atm route-bridged protocol
Protocol to be route-bridged. IP and IPv6 are the only protocols supported for this command.
ATM routed bridge encapsulation is not configured.
ATM subinterface configuration
Use this command to configure RBE on an ATM interface. The atm route-bridged command can also be used to integrate RBE with quality of service (QoS) features on the Cisco 800 and 1700 series routers.
Routing of IPv6 and IP Packets
IP and IPv6 packets can be routed using RBE only over ATM point-to-point subinterfaces.
Routing of IP packets and IPv6 half-bridging, bridging, PPP over Ethernet (PPPoE), or other Ethernet 802.3-encapsulated protocols can be configured on the same subinterface.
Router Advertisements with IPv6
Router advertisements are suppressed by default. For stateless autoconfiguration, router advertisements must be allowed with the no ipv6 nd suppress-ra command. For static configuration, router advertisement is not required; however, the aggregator should either have the RBE interface on the same subnet as the client or have a static IPv6 route to that subnet through the RBE interface.
IP Encapsulation Example
The following example configures ATM routed bridge encapsulation on an interface:interface atm 4/0.100 point-to-pointip address 172.16.5.9 255.255.255.0atm route-bridged ippvc 0/32
IPv6 Encapsulation Example
The following example shows a typical configuration on an RBE interface to allow routing of IPv6 encapsulated Ethernet packets. IPv6 packets sent out of the subinterface are encapsulated over Ethernet over the RBE interface.interface ATM1/0.1 point-to-pointipv6 enableipv6 address 3FEE:12E1:2AC1:EA32::/64no ipv6 nd suppress-raatm route-bridged ipv6pvc 1/101
In this example, the ipv6 enable command allows the routing of IPv6 packets. The ipv6 address command specifies an IPv6 address for the interface and an IPv6 prefix to be advertised to a peer. The no ipv6 nd supress-ra command enables router advertisements on the interface.
IPv6 Routing and Bridging of Other Traffic Example
The following example shows a configuration in which IPv6 packets are routed and all other packets are bridged.interface ATM1/0.1 point-to-pointipv6 enableipv6 address 3FEE:12E1:2AC1:EA32::/64atm route-bridged ipv6bridge-group 1pvc 1/101
IP and IPv6 Routing with Bridging of Other Protocols Example
IP and IPv6 routing can be configured on the same interface as shown in this example. All other packets are bridged. PPP over Ethernet (PPPoE) could also be configured on this same interface.interface ATM1/0.1 point-to-pointipv6 enableipv6 address 3FEE:12E1:2AC1:EA32::/64ip address 10.0.0.1 255.255.255.0atm route-bridged ipv6atm route-bridged ipbridge-group 1pvc 1/101
Static Configuration Example
The following example shows the IPv6 static route configured. Unlike IP, the IPv6 interface on an aggregator is always numbered and, minimally, has a link local IPv6 address.Router# configure terminalRouter(config)# ipv6 route 3FEE:12E1:2AC1:EA32::/64 atm1/0.3Router(config)# end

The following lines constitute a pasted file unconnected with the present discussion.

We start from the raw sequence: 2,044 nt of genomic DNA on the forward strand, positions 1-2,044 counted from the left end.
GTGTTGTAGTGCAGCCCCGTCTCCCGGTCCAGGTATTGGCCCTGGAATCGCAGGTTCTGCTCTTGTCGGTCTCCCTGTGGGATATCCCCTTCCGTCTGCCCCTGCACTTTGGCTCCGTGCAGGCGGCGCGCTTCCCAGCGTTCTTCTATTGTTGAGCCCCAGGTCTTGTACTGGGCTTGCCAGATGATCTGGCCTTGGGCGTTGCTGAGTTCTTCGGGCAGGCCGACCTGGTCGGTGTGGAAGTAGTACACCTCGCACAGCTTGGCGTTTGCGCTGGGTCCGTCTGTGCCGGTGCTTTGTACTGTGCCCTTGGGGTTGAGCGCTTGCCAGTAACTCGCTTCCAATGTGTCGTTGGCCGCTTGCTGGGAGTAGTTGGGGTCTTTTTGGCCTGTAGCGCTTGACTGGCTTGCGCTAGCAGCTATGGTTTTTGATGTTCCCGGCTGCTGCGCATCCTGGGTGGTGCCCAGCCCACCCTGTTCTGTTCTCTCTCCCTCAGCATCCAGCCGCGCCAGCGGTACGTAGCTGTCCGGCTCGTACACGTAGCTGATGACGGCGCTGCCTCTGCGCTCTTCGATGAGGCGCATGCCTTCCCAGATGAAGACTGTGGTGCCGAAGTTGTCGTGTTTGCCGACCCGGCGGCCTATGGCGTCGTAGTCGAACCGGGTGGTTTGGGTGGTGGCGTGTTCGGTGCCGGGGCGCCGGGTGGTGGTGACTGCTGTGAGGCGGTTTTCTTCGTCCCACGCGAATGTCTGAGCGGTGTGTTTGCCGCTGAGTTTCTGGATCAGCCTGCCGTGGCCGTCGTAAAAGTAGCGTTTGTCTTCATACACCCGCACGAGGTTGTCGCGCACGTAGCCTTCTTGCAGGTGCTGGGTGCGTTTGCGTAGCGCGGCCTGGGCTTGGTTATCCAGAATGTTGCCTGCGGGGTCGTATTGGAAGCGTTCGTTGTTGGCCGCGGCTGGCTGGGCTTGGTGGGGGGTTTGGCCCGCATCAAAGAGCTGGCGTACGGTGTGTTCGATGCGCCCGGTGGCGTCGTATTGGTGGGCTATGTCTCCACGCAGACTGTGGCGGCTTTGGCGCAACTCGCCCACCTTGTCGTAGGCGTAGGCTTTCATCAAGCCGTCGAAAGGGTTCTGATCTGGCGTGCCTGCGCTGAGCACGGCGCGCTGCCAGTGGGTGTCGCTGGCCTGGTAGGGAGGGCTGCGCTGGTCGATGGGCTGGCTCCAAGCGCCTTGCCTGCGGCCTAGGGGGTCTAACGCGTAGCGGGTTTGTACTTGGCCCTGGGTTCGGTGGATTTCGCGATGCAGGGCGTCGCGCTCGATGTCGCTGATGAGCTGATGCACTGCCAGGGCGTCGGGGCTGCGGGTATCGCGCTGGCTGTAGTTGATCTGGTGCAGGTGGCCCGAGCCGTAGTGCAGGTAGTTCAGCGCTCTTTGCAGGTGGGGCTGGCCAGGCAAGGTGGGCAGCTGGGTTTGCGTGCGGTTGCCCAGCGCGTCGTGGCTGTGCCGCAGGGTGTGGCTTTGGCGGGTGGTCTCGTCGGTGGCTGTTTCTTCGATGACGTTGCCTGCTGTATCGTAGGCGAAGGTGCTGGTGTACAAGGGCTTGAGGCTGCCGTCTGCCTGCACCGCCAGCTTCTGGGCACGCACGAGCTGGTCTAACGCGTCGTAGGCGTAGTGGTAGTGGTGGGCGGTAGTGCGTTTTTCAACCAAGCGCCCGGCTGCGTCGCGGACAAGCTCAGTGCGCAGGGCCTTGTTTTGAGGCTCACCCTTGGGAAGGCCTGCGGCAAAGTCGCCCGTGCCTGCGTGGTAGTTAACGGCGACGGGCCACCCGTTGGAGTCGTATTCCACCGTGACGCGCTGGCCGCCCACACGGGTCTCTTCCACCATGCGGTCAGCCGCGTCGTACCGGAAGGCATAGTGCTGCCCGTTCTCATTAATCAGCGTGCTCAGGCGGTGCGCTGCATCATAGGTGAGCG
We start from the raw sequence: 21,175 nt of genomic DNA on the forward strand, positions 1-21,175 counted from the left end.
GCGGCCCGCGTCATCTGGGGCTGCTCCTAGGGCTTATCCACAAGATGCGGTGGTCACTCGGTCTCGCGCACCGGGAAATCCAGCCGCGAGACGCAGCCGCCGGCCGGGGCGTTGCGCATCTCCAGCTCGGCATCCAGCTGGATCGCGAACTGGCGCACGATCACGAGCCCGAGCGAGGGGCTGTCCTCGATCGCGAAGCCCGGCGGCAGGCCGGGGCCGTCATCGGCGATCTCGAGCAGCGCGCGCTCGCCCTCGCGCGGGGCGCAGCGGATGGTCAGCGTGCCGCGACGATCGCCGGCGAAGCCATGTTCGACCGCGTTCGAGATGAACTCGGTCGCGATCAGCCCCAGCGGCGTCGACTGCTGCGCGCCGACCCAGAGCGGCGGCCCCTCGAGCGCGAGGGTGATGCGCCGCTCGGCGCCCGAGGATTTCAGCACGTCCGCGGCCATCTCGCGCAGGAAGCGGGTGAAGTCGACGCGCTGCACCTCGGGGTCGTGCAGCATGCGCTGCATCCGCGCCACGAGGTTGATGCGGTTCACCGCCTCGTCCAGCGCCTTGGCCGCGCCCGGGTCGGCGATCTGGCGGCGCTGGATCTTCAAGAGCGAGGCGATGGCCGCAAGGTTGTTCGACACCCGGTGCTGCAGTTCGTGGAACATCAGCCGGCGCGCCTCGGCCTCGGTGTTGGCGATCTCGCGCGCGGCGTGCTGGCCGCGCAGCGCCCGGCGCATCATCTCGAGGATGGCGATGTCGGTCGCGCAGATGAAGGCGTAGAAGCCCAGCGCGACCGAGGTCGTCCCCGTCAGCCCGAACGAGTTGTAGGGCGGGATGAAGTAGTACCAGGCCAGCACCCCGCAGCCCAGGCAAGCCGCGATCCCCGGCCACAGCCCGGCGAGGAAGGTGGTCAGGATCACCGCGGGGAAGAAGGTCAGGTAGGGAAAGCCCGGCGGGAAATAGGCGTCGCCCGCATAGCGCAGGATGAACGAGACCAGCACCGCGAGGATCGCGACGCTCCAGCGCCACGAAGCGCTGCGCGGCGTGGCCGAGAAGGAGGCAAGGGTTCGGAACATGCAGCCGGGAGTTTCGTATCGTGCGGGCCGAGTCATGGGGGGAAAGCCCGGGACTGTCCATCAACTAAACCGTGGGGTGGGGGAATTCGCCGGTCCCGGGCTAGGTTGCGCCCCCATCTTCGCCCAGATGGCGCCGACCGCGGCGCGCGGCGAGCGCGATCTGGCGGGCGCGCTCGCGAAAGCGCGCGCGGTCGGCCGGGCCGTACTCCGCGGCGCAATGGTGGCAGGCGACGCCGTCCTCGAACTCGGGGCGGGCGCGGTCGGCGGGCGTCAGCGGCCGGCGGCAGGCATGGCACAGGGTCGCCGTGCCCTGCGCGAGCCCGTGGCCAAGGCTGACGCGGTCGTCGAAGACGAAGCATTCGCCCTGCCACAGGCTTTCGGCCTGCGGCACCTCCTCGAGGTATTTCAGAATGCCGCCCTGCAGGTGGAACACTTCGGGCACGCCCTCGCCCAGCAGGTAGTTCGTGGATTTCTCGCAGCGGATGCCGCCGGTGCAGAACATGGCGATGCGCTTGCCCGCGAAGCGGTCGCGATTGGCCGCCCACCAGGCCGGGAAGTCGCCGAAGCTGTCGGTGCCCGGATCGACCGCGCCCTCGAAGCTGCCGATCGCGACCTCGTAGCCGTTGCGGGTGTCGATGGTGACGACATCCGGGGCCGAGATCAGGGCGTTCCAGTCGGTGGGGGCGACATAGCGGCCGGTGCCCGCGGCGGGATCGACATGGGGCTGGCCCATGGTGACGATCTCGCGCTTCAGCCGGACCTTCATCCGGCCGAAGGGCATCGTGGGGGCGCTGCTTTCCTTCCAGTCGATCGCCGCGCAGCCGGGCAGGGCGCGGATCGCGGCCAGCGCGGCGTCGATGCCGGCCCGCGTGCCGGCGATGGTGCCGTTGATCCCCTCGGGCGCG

show ipv6 interface Example
Notice in this show ipv6 interface output display that each RBE link has its own subnet prefix. Unlike proxy Address Resolution Protocol (ARP) in IPv4 RBE configurations, the aggregator does not require proxy ND in IPv6 RBE deployments.Router# show ipv6 interface atm1/0.1ATM1/0.1 is up, line protocol is upIPv6 is enabled, link-local address is FE80::203:FDFF:FE3B:B400Global unicast address(es):3FEE:12E1:2AC1:EA32::, subnet is 3FEE:12E1:2AC1:EA32::/64Joined group address(es):FF02::1FF02::2FF02::1:FF00:0FF02::1:FF3B:B400MTU is 4470 bytesICMP error messages limited to one every 100 millisecondsICMP redirects are enabledND DAD is enabled, number of DAD attempts: 1ND reachable time is 30000 millisecondsND advertised reachable time is 0 millisecondsND advertised retransmit interval is 0 millisecondsND router advertisements are sent every 200 secondsND router advertisements live for 1800 secondsHosts use stateless autoconfig for addresses
Integrated Class-Based Weighted Fair Queueing and RBE on ATM Example
The following partial example configures a single PVC using AAL5SNAP encapsulation and class-based routing for traffic shaping on the interface where RBE is enabled. The following Class-Based Weighted Fair Queueing (CBWFQ) parameters are configured: access-list with different IP precedence, class map, policy map, and service policy. Different bandwidth classes are configured in the same policy.
The RBE base configuration is as follows:interface FastEthernet0ip address 172.22.1.1 255.255.0.0!interface ATM0.1 point-to-pointip address 10.1.1.5 255.255.255.252atm route-bridged ippvc 88/800encapsulation aal5snap!interface ATM0.1 point-to-pointip address 10.1.1.1 255.255.255.252atm route-bridged ippvc 99/900encapsulation aal5snap!interface ATM0.1 point-to-pointip address 172.18.0.1 255.0.0.0pvc 100/1000!router eigrp 100network 10.1.0.0network 172.18.0.0network 172.22.0.0...
The CBWFQ configuration is as follows:class-map match-all voicematch access-group 105!policy-map voicedatapolicyclass voicebandwidth 200class class-defaultfair-queuerandom-detect!interface Ethernet0ip address 172.25.1.1 255.0.0.0hold-queue 600 inhold-queue 100 out!interface ATM0no ip addressno atm ilmi-keepalivedsl operating-mode auto!interface ATM0.1 point-to-pointip address 10.2.3.4 255.255.255.0atm route-bridged ippvc 1/42protocol ip 10.2.3.5 broadcastvbr-nrt 300 300encapsulation aal5snapservice-policy output voicedatapolicy...
no ipv6 nd suppress-ra
Suppresses IPv6 router advertisement transmissions on a LAN interface.